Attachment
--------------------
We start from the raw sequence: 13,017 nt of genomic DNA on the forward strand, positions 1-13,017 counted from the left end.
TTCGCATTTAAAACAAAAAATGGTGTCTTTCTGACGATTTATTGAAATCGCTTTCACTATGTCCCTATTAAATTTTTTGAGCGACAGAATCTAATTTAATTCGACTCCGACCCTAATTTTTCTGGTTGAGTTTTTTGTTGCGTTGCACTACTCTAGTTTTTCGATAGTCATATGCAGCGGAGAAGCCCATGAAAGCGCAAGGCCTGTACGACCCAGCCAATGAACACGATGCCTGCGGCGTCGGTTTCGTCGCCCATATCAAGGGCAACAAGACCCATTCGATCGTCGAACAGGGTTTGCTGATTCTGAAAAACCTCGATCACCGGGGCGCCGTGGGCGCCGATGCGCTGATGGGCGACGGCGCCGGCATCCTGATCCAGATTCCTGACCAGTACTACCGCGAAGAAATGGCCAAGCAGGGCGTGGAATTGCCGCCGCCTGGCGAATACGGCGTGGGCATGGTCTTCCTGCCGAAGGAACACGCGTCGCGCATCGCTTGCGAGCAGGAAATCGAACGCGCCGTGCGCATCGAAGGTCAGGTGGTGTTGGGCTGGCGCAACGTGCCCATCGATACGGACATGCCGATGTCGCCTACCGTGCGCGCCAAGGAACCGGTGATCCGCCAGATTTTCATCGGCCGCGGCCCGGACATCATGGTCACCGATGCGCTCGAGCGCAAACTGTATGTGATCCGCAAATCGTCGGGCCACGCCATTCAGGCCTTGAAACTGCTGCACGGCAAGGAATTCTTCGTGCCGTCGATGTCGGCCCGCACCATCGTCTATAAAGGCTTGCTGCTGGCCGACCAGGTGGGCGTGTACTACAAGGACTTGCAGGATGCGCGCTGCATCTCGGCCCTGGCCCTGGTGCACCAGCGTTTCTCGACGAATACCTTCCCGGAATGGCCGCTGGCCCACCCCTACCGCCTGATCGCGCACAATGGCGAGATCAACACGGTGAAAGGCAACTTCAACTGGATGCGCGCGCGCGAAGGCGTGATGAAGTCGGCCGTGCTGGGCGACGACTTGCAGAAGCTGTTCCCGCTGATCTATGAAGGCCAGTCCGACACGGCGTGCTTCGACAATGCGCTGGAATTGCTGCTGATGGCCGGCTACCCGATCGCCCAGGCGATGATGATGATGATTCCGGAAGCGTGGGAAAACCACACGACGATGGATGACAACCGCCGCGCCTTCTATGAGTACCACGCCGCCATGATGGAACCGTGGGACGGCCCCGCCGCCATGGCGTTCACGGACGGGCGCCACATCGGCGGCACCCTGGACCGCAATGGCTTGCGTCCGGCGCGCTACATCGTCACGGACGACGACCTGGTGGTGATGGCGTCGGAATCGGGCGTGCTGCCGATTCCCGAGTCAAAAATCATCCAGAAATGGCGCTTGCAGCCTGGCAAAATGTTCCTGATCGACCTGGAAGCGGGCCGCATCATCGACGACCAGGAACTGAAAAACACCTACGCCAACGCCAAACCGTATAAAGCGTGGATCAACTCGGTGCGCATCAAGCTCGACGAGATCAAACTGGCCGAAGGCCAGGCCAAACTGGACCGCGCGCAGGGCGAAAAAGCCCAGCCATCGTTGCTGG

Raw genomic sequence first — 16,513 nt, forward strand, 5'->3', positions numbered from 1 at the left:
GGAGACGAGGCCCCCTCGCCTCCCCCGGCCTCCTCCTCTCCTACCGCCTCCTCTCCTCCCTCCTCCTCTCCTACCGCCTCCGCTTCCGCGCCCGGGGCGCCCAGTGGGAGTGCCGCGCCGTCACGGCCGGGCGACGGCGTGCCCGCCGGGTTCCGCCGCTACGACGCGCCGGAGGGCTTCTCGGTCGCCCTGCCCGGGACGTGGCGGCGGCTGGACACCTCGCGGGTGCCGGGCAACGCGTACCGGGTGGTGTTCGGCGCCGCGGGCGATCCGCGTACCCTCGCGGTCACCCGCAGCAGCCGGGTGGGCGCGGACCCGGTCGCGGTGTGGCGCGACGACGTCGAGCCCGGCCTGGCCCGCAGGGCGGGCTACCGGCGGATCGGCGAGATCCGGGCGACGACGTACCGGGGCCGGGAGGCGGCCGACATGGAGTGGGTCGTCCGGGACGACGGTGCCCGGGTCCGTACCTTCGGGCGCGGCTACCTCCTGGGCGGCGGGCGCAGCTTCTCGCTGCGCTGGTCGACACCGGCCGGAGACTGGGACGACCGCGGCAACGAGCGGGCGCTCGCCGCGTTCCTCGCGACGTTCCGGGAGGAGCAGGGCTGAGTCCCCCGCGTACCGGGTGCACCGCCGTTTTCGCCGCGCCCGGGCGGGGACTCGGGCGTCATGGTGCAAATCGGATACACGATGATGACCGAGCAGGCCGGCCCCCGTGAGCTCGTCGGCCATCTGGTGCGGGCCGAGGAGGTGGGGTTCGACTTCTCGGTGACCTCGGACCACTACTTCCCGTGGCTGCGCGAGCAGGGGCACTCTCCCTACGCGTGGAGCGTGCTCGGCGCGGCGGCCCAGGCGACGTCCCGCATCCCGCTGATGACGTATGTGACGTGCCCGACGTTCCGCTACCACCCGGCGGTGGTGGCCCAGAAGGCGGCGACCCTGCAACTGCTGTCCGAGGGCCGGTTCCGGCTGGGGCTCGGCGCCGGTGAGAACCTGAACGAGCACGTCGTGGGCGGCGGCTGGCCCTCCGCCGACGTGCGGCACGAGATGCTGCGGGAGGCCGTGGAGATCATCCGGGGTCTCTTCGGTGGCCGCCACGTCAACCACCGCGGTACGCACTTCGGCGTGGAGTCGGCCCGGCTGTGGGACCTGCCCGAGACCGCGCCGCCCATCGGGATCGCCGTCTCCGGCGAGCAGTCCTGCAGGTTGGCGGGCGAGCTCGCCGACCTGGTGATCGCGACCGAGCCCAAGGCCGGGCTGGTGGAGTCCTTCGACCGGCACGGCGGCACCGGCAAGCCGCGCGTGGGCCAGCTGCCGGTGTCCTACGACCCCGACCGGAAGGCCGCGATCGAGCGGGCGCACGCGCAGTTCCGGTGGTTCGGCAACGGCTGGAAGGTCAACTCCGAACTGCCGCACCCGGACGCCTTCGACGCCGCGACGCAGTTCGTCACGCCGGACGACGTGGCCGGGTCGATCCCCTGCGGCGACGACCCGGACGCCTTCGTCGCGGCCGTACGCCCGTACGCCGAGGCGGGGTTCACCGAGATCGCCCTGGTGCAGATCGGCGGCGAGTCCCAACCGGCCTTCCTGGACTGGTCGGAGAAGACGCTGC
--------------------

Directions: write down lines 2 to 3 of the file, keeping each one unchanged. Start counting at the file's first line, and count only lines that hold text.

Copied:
TTCGCATTTAAAACAAAAAATGGTGTCTTTCTGACGATTTATTGAAATCGCTTTCACTATGTCCCTATTAAATTTTTTGAGCGACAGAATCTAATTTAATTCGACTCCGACCCTAATTTTTCTGGTTGAGTTTTTTGTTGCGTTGCACTACTCTAGTTTTTCGATAGTCATATGCAGCGGAGAAGCCCATGAAAGCGCAAGGCCTGTACGACCCAGCCAATGAACACGATGCCTGCGGCGTCGGTTTCGTCGCCCATATCAAGGGCAACAAGACCCATTCGATCGTCGAACAGGGTTTGCTGATTCTGAAAAACCTCGATCACCGGGGCGCCGTGGGCGCCGATGCGCTGATGGGCGACGGCGCCGGCATCCTGATCCAGATTCCTGACCAGTACTACCGCGAAGAAATGGCCAAGCAGGGCGTGGAATTGCCGCCGCCTGGCGAATACGGCGTGGGCATGGTCTTCCTGCCGAAGGAACACGCGTCGCGCATCGCTTGCGAGCAGGAAATCGAACGCGCCGTGCGCATCGAAGGTCAGGTGGTGTTGGGCTGGCGCAACGTGCCCATCGATACGGACATGCCGATGTCGCCTACCGTGCGCGCCAAGGAACCGGTGATCCGCCAGATTTTCATCGGCCGCGGCCCGGACATCATGGTCACCGATGCGCTCGAGCGCAAACTGTATGTGATCCGCAAATCGTCGGGCCACGCCATTCAGGCCTTGAAACTGCTGCACGGCAAGGAATTCTTCGTGCCGTCGATGTCGGCCCGCACCATCGTCTATAAAGGCTTGCTGCTGGCCGACCAGGTGGGCGTGTACTACAAGGACTTGCAGGATGCGCGCTGCATCTCGGCCCTGGCCCTGGTGCACCAGCGTTTCTCGACGAATACCTTCCCGGAATGGCCGCTGGCCCACCCCTACCGCCTGATCGCGCACAATGGCGAGATCAACACGGTGAAAGGCAACTTCAACTGGATGCGCGCGCGCGAAGGCGTGATGAAGTCGGCCGTGCTGGGCGACGACTTGCAGAAGCTGTTCCCGCTGATCTATGAAGGCCAGTCCGACACGGCGTGCTTCGACAATGCGCTGGAATTGCTGCTGATGGCCGGCTACCCGATCGCCCAGGCGATGATGATGATGATTCCGGAAGCGTGGGAAAACCACACGACGATGGATGACAACCGCCGCGCCTTCTATGAGTACCACGCCGCCATGATGGAACCGTGGGACGGCCCCGCCGCCATGGCGTTCACGGACGGGCGCCACATCGGCGGCACCCTGGACCGCAATGGCTTGCGTCCGGCGCGCTACATCGTCACGGACGACGACCTGGTGGTGATGGCGTCGGAATCGGGCGTGCTGCCGATTCCCGAGTCAAAAATCATCCAGAAATGGCGCTTGCAGCCTGGCAAAATGTTCCTGATCGACCTGGAAGCGGGCCGCATCATCGACGACCAGGAACTGAAAAACACCTACGCCAACGCCAAACCGTATAAAGCGTGGATCAACTCGGTGCGCATCAAGCTCGACGAGATCAAACTGGCCGAAGGCCAGGCCAAACTGGACCGCGCGCAGGGCGAAAAAGCCCAGCCATCGTTGCTGG

Raw genomic sequence first — 16,513 nt, forward strand, 5'->3', positions numbered from 1 at the left: